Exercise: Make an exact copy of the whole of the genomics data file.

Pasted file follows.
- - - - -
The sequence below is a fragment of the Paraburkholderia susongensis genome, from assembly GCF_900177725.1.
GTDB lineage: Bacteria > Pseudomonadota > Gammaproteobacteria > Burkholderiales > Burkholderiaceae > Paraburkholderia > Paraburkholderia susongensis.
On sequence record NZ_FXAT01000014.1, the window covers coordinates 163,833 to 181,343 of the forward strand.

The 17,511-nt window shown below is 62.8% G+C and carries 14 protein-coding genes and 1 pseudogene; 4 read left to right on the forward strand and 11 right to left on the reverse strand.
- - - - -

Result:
The sequence below is a fragment of the Paraburkholderia susongensis genome, from assembly GCF_900177725.1.
GTDB lineage: Bacteria > Pseudomonadota > Gammaproteobacteria > Burkholderiales > Burkholderiaceae > Paraburkholderia > Paraburkholderia susongensis.
On sequence record NZ_FXAT01000014.1, the window covers coordinates 163,833 to 181,343 of the forward strand.

The 17,511-nt window shown below is 62.8% G+C and carries 14 protein-coding genes and 1 pseudogene; 4 read left to right on the forward strand and 11 right to left on the reverse strand.